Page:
I've just been diagnosed with ADHD at the age of 42. Am I too old to do anything about it? I've always thought ADHD was just about hyperactive kids and problems at school. I am wary of taking medication. So, what do I do now?

First, you've taken a big step forward in seeking out some answers for your challenges and getting an evaluation - so congrats on getting started on your treatment journey. ADHD diagnoses for adults have become more and more common. The latest research from The National Institute of Mental Health (NIMH) reveals that 4.4% of adults meet the criteria for ADHD. And thanks to the efforts of high-profile people with ADHD like Olympians Simone Biles and Michael Phelps, there’s less stigma associated with the diagnosis than ever before. Now that you're a person living with ADHD, rest assured knowing you’re not alone and that there are lots of options for getting the support you need.

Second - you are definitely not "too old" to see improvements in your life by managing your ADHD. We've worked with hundreds of adults from 18 to retirement age who have learned new habits through coaching and have seen their quality of life reach new heights. Don't let your age deter you from making the changes you deserve!

You mentioned feeling wary about medication, which is understandable. It might help to dig into why doctors prescribe medication for ADHD. Research shows that the ADHD brain has low activity levels of neurotransmitters like dopamine, which is one of the brain chemicals that helps you focus on tasks. Stimulant medications work to activate these underactive areas in your brain. Have a conversation with your doctor. For many people, the right medication and dosage can help them initiate and complete boring tasks in their everyday life. Whatever you decide is fine - we just suggest that being fully informed about the benefits and drawbacks of any treatment be part of your decision-making.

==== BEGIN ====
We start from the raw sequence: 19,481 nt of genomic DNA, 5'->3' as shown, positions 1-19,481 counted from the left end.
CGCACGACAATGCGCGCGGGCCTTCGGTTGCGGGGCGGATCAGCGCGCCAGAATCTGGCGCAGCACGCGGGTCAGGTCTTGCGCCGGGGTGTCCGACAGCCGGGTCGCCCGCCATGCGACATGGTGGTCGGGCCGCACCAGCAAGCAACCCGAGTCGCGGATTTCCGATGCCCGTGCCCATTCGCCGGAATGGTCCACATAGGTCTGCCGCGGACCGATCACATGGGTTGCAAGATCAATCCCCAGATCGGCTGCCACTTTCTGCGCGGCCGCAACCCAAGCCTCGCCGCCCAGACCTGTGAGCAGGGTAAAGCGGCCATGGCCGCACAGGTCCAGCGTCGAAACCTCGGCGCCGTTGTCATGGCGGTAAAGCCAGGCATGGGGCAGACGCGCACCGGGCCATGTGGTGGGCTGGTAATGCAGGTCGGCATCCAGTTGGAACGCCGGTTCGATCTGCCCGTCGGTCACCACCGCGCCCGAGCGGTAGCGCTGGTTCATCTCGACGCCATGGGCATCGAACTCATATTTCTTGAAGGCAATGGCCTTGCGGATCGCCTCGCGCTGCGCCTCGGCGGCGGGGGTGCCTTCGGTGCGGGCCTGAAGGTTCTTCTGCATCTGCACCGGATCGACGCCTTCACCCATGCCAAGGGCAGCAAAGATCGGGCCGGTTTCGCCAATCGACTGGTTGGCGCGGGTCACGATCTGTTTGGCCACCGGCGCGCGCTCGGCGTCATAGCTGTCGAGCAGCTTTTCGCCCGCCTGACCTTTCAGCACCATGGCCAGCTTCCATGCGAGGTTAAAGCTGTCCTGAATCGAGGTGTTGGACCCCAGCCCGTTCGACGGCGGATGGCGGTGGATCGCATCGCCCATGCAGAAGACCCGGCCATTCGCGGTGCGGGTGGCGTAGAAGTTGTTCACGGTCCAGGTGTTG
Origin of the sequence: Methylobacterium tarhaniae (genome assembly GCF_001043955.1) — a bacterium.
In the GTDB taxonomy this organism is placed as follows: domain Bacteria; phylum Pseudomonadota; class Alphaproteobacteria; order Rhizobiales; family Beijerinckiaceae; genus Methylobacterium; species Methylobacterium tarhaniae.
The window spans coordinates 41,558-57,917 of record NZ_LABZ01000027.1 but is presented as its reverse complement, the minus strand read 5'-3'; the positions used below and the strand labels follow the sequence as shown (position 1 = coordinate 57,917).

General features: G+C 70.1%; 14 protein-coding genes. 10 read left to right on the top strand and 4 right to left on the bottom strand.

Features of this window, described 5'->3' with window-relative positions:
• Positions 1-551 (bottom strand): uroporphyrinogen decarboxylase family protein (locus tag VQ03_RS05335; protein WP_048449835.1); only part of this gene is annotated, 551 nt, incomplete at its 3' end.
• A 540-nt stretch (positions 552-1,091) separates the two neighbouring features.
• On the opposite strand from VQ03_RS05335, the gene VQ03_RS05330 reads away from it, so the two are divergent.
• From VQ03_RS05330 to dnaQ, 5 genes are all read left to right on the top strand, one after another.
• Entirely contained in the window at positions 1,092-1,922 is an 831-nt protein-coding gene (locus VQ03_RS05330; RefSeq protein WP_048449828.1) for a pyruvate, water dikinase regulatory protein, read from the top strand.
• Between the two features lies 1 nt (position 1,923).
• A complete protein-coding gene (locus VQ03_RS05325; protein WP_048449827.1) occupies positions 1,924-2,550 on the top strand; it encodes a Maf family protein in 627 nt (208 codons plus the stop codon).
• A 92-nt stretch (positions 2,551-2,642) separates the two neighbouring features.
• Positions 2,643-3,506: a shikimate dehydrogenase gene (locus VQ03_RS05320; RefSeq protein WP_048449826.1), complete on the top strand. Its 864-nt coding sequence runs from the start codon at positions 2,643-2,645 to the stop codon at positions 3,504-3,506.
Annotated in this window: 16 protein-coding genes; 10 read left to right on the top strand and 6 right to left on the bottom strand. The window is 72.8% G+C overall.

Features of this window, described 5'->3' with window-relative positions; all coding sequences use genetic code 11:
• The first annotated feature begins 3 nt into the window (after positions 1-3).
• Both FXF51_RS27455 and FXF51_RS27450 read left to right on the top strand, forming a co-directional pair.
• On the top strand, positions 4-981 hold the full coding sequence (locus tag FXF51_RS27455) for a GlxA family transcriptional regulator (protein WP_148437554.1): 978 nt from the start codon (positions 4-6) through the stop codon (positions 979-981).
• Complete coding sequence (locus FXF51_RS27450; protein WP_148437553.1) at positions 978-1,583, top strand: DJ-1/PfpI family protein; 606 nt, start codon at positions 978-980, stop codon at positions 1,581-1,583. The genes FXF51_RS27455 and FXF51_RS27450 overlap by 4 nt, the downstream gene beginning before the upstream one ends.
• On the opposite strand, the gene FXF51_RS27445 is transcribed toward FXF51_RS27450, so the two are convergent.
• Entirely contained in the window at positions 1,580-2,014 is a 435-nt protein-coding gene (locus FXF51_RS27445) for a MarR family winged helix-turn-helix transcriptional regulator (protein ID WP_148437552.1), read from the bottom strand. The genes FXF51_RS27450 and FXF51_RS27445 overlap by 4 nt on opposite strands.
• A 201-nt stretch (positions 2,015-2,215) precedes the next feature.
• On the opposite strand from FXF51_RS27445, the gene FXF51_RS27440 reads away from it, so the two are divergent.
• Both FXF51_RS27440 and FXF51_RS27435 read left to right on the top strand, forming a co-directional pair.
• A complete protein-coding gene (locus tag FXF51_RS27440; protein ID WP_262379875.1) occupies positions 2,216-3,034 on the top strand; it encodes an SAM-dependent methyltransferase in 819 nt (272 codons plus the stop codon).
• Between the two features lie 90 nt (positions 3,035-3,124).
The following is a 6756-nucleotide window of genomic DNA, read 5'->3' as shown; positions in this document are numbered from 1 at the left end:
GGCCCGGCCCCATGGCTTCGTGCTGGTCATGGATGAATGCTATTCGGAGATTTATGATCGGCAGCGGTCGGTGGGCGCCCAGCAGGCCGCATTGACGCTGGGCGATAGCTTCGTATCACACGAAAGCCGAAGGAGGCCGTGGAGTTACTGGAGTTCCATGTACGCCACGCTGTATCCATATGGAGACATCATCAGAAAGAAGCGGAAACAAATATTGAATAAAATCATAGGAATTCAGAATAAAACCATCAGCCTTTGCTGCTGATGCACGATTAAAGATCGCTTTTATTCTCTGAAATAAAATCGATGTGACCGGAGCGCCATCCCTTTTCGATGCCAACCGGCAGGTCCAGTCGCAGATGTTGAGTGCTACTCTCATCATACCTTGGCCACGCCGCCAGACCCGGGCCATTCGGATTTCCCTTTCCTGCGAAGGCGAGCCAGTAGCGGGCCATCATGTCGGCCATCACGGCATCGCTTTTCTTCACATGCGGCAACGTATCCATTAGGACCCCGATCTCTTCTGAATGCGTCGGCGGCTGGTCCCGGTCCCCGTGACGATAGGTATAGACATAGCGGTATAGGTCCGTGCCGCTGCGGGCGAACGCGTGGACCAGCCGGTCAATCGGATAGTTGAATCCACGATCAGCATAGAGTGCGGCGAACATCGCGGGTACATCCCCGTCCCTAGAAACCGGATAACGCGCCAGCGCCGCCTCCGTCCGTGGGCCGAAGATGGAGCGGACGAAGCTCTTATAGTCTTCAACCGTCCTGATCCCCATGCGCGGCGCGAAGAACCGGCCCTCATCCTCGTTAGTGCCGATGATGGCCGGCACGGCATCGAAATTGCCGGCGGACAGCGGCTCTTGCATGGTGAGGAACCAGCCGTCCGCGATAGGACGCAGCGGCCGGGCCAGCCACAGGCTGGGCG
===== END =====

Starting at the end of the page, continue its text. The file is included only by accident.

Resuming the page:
While medication provides a solid foundation for lots of adults with ADHD, here at WorkSmart Coaching we like to say, "Pills don't teach skills!" While medication sets the stage to make learning and applying new skills easier by turning on the brain’s ability to focus, therapy and coaching are two additional options to round out your needs for ADHD treatment. Therapy and Executive Function coaching work to address the negative behaviors and habits that you may have learned over time. While the two work together, they work in different ways.

Therapists help adjust negative patterns of thinking influenced by living with ADHD. Therapy can be a key component of your overall treatment plan, especially if you have self-esteem issues or co-existing mental health conditions. 

Executive Function (EF) coaching teaches you how to organize, plan, prioritize, manage time, maintain focus, self-assess, and work more efficiently. To sum it up, coaching helps people with ADHD manage and improve their lives!

Here's a quick cheat sheet for your ADHD treatment options: Medication eases the severity of symptoms, therapy helps replace negative self-perceptions with healthy self-acceptance, and EF coaching strengthens core Executive Function skills by countering bad habits, and building confidence over time. 

There's no right or wrong answer when it comes to managing your ADHD. Do what works best for you, and that just might be a combination of each option we mentioned!

For a detailed explanation of ADHD treatments with the insights of a board-certified psychiatrist, watch our short webinar here!

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Justice Abbott

Written by Justice Abbott

Justice Abbott is a Content Marketing Associate for Beyond BookSmart, contributing to the marketing department’s efforts to promote executive function skills as a pathway to confidence and personal success. Prior to joining the Beyond BookSmart team, Justice was as a Marketing Assistant for Germono Advertising Company, working closely with small businesses to redirect their social media marketing efforts and increase brand awareness. She’s earned her Bachelor’s Degree in English from Towson University, with a writing concentration.